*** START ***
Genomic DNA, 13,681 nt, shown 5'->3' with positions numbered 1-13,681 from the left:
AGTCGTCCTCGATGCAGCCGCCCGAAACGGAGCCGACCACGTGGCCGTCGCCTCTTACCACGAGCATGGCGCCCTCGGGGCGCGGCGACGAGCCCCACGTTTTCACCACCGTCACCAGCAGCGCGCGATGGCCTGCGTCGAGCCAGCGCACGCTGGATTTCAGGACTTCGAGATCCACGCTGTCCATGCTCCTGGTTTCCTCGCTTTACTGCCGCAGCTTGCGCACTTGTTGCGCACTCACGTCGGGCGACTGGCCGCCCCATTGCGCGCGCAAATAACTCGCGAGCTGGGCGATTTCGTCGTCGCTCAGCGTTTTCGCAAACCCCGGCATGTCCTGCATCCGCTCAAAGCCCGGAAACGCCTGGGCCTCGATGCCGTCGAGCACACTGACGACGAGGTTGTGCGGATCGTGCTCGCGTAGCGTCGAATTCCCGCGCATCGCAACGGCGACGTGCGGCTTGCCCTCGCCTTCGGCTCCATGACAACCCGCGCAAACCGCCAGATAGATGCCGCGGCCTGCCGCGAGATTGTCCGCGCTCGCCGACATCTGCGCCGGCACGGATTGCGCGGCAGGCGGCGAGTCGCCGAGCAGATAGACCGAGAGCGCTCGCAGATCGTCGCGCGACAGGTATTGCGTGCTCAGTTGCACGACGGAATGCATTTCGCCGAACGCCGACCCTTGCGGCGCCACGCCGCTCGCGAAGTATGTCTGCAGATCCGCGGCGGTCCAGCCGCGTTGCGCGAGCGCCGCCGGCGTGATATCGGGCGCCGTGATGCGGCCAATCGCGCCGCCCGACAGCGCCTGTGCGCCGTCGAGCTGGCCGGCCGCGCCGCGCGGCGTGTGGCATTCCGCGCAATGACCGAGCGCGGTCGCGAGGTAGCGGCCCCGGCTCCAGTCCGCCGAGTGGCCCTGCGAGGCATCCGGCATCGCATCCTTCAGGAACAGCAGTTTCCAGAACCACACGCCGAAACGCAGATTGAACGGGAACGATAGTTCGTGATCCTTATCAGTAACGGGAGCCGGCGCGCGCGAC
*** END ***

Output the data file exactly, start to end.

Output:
Genomic DNA, 13,681 nt, shown 5'->3' with positions numbered 1-13,681 from the left:
AGTCGTCCTCGATGCAGCCGCCCGAAACGGAGCCGACCACGTGGCCGTCGCCTCTTACCACGAGCATGGCGCCCTCGGGGCGCGGCGACGAGCCCCACGTTTTCACCACCGTCACCAGCAGCGCGCGATGGCCTGCGTCGAGCCAGCGCACGCTGGATTTCAGGACTTCGAGATCCACGCTGTCCATGCTCCTGGTTTCCTCGCTTTACTGCCGCAGCTTGCGCACTTGTTGCGCACTCACGTCGGGCGACTGGCCGCCCCATTGCGCGCGCAAATAACTCGCGAGCTGGGCGATTTCGTCGTCGCTCAGCGTTTTCGCAAACCCCGGCATGTCCTGCATCCGCTCAAAGCCCGGAAACGCCTGGGCCTCGATGCCGTCGAGCACACTGACGACGAGGTTGTGCGGATCGTGCTCGCGTAGCGTCGAATTCCCGCGCATCGCAACGGCGACGTGCGGCTTGCCCTCGCCTTCGGCTCCATGACAACCCGCGCAAACCGCCAGATAGATGCCGCGGCCTGCCGCGAGATTGTCCGCGCTCGCCGACATCTGCGCCGGCACGGATTGCGCGGCAGGCGGCGAGTCGCCGAGCAGATAGACCGAGAGCGCTCGCAGATCGTCGCGCGACAGGTATTGCGTGCTCAGTTGCACGACGGAATGCATTTCGCCGAACGCCGACCCTTGCGGCGCCACGCCGCTCGCGAAGTATGTCTGCAGATCCGCGGCGGTCCAGCCGCGTTGCGCGAGCGCCGCCGGCGTGATATCGGGCGCCGTGATGCGGCCAATCGCGCCGCCCGACAGCGCCTGTGCGCCGTCGAGCTGGCCGGCCGCGCCGCGCGGCGTGTGGCATTCCGCGCAATGACCGAGCGCGGTCGCGAGGTAGCGGCCCCGGCTCCAGTCCGCCGAGTGGCCCTGCGAGGCATCCGGCATCGCATCCTTCAGGAACAGCAGTTTCCAGAACCACACGCCGAAACGCAGATTGAACGGGAACGATAGTTCGTGATCCTTATCAGTAACGGGAGCCGGCGCGCGCGAC